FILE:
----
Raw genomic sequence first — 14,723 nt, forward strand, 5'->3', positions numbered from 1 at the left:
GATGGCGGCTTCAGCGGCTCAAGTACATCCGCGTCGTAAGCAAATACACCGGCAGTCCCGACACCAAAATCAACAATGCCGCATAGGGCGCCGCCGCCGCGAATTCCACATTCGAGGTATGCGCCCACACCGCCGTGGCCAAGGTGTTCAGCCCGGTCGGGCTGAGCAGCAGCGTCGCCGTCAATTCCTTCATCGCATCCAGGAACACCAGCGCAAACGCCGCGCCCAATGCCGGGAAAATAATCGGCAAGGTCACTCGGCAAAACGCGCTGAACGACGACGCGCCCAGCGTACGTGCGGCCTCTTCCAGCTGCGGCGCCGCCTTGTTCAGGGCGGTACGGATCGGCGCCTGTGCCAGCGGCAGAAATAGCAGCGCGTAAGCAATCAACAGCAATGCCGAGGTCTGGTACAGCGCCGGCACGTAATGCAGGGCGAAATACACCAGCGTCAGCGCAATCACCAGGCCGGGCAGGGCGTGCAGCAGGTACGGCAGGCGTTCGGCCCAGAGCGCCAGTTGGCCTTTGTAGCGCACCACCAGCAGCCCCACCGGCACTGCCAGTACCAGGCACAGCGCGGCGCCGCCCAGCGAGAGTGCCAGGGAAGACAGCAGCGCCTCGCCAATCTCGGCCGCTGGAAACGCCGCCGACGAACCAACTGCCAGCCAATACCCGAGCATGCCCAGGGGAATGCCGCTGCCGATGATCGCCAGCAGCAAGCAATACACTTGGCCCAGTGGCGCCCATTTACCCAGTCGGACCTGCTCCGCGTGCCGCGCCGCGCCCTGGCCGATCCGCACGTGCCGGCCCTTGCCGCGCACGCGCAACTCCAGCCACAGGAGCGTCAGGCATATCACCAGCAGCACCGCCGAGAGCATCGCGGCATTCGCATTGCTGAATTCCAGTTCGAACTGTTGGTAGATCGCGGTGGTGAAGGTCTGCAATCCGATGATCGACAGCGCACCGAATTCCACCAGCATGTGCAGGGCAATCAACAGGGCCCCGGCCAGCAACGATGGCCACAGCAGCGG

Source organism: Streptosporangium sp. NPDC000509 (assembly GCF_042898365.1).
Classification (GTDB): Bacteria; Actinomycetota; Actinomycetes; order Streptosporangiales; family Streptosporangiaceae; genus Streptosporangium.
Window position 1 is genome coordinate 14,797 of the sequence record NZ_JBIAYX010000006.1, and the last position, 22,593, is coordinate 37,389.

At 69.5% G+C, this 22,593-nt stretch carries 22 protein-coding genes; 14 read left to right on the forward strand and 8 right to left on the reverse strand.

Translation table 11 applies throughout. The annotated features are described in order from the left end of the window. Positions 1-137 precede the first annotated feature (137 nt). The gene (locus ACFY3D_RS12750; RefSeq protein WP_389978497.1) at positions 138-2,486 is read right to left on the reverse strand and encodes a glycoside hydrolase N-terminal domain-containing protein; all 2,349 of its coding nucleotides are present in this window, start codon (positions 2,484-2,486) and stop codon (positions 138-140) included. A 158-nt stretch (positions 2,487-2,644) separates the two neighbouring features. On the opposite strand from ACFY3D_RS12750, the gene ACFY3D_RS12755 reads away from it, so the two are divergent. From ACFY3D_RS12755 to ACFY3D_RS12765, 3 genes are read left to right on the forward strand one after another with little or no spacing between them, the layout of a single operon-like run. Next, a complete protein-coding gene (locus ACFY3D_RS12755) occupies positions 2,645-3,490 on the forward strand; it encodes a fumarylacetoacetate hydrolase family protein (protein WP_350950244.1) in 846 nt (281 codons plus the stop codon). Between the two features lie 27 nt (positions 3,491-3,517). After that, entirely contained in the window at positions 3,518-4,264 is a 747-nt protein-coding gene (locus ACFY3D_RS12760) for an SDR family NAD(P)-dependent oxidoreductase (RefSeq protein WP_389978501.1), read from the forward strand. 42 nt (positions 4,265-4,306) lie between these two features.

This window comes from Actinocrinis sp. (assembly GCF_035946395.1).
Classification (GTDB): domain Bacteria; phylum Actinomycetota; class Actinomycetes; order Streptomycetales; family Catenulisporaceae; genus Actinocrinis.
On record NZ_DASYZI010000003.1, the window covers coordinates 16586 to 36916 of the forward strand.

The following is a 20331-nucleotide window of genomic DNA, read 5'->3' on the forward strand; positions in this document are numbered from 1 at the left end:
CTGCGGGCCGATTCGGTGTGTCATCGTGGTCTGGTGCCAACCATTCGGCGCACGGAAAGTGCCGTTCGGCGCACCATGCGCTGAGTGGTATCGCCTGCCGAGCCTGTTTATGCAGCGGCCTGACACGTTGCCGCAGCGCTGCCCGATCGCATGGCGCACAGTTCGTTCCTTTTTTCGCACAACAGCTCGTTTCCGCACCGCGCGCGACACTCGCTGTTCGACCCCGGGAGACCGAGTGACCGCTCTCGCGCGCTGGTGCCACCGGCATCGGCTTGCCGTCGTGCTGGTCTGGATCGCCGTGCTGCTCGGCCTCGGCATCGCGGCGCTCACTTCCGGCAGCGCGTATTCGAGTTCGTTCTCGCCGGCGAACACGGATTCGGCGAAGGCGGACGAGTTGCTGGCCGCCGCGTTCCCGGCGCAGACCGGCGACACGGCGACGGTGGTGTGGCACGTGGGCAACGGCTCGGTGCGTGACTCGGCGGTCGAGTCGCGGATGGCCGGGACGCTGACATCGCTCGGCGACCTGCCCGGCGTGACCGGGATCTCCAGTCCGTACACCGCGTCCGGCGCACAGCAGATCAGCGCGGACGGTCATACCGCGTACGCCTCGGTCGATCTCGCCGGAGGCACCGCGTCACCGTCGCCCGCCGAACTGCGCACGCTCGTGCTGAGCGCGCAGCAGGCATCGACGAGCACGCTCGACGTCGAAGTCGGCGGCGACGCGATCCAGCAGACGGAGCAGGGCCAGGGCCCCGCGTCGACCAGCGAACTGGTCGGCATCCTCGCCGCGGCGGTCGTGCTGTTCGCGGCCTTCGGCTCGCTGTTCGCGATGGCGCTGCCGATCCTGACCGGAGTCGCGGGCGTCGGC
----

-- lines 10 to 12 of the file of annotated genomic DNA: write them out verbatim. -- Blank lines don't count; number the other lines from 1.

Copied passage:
On record NZ_DASYZI010000003.1, the window covers coordinates 16586 to 36916 of the forward strand.

The following is a 20331-nucleotide window of genomic DNA, read 5'->3' on the forward strand; positions in this document are numbered from 1 at the left end:
CTGCGGGCCGATTCGGTGTGTCATCGTGGTCTGGTGCCAACCATTCGGCGCACGGAAAGTGCCGTTCGGCGCACCATGCGCTGAGTGGTATCGCCTGCCGAGCCTGTTTATGCAGCGGCCTGACACGTTGCCGCAGCGCTGCCCGATCGCATGGCGCACAGTTCGTTCCTTTTTTCGCACAACAGCTCGTTTCCGCACCGCGCGCGACACTCGCTGTTCGACCCCGGGAGACCGAGTGACCGCTCTCGCGCGCTGGTGCCACCGGCATCGGCTTGCCGTCGTGCTGGTCTGGATCGCCGTGCTGCTCGGCCTCGGCATCGCGGCGCTCACTTCCGGCAGCGCGTATTCGAGTTCGTTCTCGCCGGCGAACACGGATTCGGCGAAGGCGGACGAGTTGCTGGCCGCCGCGTTCCCGGCGCAGACCGGCGACACGGCGACGGTGGTGTGGCACGTGGGCAACGGCTCGGTGCGTGACTCGGCGGTCGAGTCGCGGATGGCCGGGACGCTGACATCGCTCGGCGACCTGCCCGGCGTGACCGGGATCTCCAGTCCGTACACCGCGTCCGGCGCACAGCAGATCAGCGCGGACGGTCATACCGCGTACGCCTCGGTCGATCTCGCCGGAGGCACCGCGTCACCGTCGCCCGCCGAACTGCGCACGCTCGTGCTGAGCGCGCAGCAGGCATCGACGAGCACGCTCGACGTCGAAGTCGGCGGCGACGCGATCCAGCAGACGGAGCAGGGCCAGGGCCCCGCGTCGACCAGCGAACTGGTCGGCATCCTCGCCGCGGCGGTCGTGCTGTTCGCGGCCTTCGGCTCGCTGTTCGCGATGGCGCTGCCGATCCTGACCGGAGTCGCGGGCGTCGGC